Calling the Shots on Call Me Fitz

BY Jaime Weinman

“It’s as close to a U.S. model of showrunning that I've come across,” says Sheri Elwood, creator of Call Me Fitz. A TMN show about a Rat Pack-obsessed sleazeball, it's a dark comedy in the vein of HBO and Showtime – the lead character spent the first season finale getting kidnapped by three women who threatened to cut his penis off - but a very Canadian production right down to the star, Jason Priestley. Yet in a somewhat un-Canadian fashion, the creator is in charge. “Every wardrobe choice, camera filter, line of dialogue, casting idea, music choice, filters through me,” Elwood says.

Other writers see themselves as there to help support her: co-executive producer Dennis Heaton, who has been there almost since the beginning, describes himself as “a kind of Vice-showrunner, ready to step in if the showrunner is unavailable, and otherwise going to mall openings and meeting with the Prime Minister of Uganda.”

Matt MacLennan, who joined as a co-producer in season 2, likes to joke that his function on the show is “whatever Sheri and Dennis tell me,” while story editor Jeffrey Detsky maintains that “everything comes through bringing Sheri’s vision to life.”
It helps that the show is on TMN, which is trying to build a brand of half-hour comedy-dramas similar to the U.S. products it imports. Ironically, Elwood, who wrote the show on spec, pitched it in the States for a while - but U.S. networks wanted her to make Fitz nicer. “How can you make a show about a morally bankrupt guy without the morally bankrupt guy?”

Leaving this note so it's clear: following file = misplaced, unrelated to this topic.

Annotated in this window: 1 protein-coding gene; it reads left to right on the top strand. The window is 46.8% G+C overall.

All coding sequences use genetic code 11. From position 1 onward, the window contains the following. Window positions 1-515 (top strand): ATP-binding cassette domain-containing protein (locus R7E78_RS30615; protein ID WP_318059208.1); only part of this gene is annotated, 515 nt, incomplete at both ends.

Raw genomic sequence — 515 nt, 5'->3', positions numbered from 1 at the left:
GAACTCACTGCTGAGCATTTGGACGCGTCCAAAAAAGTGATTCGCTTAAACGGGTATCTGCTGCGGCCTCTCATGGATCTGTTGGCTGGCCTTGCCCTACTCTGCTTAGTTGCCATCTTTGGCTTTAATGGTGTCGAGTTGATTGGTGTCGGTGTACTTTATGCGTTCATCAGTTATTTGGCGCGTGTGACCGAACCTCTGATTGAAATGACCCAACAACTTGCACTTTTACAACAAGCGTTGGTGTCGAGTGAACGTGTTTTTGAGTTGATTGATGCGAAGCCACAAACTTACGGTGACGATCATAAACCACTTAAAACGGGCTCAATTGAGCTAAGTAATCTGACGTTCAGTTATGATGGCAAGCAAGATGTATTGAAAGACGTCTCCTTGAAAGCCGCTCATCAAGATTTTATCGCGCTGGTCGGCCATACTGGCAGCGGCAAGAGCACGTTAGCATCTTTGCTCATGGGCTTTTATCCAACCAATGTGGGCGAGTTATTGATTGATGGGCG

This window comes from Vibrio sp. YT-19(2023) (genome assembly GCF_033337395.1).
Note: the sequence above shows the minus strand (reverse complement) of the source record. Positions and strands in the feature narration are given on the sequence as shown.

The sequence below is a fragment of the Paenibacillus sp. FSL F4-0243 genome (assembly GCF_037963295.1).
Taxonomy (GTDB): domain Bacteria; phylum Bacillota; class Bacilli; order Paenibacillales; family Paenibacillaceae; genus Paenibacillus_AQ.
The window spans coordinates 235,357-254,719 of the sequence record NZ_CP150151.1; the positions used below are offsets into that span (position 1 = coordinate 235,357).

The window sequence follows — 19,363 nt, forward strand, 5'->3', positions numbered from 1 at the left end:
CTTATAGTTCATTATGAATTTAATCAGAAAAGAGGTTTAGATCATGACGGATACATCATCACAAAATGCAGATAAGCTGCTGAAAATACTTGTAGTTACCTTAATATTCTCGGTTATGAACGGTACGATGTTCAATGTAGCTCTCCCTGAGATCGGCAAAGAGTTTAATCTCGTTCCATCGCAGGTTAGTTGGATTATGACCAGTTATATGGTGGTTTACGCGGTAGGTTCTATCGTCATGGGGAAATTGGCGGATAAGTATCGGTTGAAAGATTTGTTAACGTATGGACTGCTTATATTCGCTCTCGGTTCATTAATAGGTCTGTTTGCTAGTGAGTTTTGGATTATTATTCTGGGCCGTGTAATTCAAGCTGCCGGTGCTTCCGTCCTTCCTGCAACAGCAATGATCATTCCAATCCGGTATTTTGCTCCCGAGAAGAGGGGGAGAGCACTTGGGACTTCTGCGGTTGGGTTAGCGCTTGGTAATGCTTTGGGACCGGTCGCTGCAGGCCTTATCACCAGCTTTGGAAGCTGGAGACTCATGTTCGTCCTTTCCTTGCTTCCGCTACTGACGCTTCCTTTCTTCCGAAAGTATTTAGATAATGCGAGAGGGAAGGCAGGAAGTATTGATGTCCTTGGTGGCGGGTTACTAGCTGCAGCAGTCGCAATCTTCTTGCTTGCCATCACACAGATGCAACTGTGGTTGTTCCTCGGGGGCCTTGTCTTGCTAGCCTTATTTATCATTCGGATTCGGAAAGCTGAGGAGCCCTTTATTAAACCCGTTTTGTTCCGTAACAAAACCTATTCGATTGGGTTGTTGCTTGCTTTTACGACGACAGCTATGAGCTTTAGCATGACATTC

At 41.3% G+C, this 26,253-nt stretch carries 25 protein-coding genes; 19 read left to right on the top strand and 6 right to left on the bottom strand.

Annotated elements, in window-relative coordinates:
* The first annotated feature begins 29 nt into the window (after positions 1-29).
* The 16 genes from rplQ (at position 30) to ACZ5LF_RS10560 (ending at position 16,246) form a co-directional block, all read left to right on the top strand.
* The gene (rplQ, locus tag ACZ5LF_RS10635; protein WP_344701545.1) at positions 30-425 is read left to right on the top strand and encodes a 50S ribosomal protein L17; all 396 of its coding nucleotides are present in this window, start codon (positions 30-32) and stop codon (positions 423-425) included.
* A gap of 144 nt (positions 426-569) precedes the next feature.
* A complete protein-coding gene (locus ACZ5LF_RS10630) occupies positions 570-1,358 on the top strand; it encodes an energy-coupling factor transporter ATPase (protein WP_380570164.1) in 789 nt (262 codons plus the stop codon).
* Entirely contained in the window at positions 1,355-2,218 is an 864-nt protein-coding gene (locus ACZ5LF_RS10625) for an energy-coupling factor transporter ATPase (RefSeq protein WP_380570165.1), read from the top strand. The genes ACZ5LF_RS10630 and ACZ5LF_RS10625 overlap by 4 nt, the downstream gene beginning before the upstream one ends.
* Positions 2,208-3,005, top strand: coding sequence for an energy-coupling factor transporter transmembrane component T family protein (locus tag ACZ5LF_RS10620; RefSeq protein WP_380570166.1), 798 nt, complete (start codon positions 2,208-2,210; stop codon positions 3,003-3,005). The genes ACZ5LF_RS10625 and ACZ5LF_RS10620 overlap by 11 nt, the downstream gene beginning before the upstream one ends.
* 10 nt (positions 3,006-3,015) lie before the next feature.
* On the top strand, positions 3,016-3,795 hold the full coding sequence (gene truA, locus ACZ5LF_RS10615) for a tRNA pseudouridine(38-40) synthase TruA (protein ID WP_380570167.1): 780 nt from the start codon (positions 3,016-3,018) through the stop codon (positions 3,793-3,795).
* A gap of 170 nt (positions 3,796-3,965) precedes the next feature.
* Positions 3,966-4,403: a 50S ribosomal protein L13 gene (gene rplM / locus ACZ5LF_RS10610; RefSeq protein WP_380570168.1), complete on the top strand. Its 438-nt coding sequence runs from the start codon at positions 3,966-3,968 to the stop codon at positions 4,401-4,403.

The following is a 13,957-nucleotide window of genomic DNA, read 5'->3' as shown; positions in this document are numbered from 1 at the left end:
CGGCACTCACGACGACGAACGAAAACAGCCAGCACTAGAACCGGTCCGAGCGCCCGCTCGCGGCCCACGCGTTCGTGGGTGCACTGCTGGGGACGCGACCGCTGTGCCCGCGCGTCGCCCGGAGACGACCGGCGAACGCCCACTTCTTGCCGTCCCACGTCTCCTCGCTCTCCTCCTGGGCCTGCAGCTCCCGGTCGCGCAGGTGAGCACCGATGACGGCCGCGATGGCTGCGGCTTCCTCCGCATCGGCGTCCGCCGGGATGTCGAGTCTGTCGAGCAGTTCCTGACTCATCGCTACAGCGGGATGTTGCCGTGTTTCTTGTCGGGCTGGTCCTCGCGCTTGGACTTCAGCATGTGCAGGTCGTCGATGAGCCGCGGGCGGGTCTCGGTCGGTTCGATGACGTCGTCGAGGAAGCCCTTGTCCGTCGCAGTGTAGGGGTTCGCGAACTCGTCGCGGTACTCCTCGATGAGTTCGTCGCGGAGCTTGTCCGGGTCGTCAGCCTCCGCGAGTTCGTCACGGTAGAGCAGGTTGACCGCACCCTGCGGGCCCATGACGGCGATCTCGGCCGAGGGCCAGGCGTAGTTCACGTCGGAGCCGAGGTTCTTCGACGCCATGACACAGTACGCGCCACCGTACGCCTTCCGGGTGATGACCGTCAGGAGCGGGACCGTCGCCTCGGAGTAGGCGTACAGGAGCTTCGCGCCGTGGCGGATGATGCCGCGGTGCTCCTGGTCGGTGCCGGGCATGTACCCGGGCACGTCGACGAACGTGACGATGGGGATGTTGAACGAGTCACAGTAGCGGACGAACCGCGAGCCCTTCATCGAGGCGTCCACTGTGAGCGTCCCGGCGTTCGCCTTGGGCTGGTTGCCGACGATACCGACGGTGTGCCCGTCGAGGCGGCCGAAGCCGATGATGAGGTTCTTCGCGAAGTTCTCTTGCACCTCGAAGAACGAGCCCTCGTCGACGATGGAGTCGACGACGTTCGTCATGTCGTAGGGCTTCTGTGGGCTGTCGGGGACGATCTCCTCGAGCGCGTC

With the relatively “informal” structure at TMN, as well as the production company Eone/Amaze. Elwood says a “very limited number of voices weigh in on this particular show.” So with Elwood in charge and Heaton acting as “kind of like a consigliere, but I don't get to order as many hits on people,” the staff gathers to write the 13-episode second season, which was greenlit before the first had even started airing on TMN.

The “room,” located near Halifax where the show is filmed, consists of eight writers during the development period and five during production. “It was me, Dennis, Matt, Jeff and Niko Troubetzkoy,” Elwood says. “They stayed on staff till the bitter end. In the earlier development room, we also had Adriana Maggs, Heidi Gerber, and Kyle Muir.”
Since Fitz is serialized, the first order of business in development is to figure out what the 13-episode season’s main plot will be. “I have an overall idea for the season going in and then we collectively jam to make all of the pieces fit,” Elwood says. All eight writers are free to contribute ideas about the arc: “Anything’s up for grabs,” MacLennan says. “If you have an idea about anything, then pitch it – you never know - it might turn into a big part of the season arc.”

Please see the print issue of the magazine for the complete article.

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NOVEMBER 29, 2018
  • Writers Talking TV

NOVEMBER 29, 2018

Writers Talking TV

Writers Talking TV, presented by the Writers Guild of Canada, is a writer-to-writer interview held at TIFF Bell Lightbox in Toronto.

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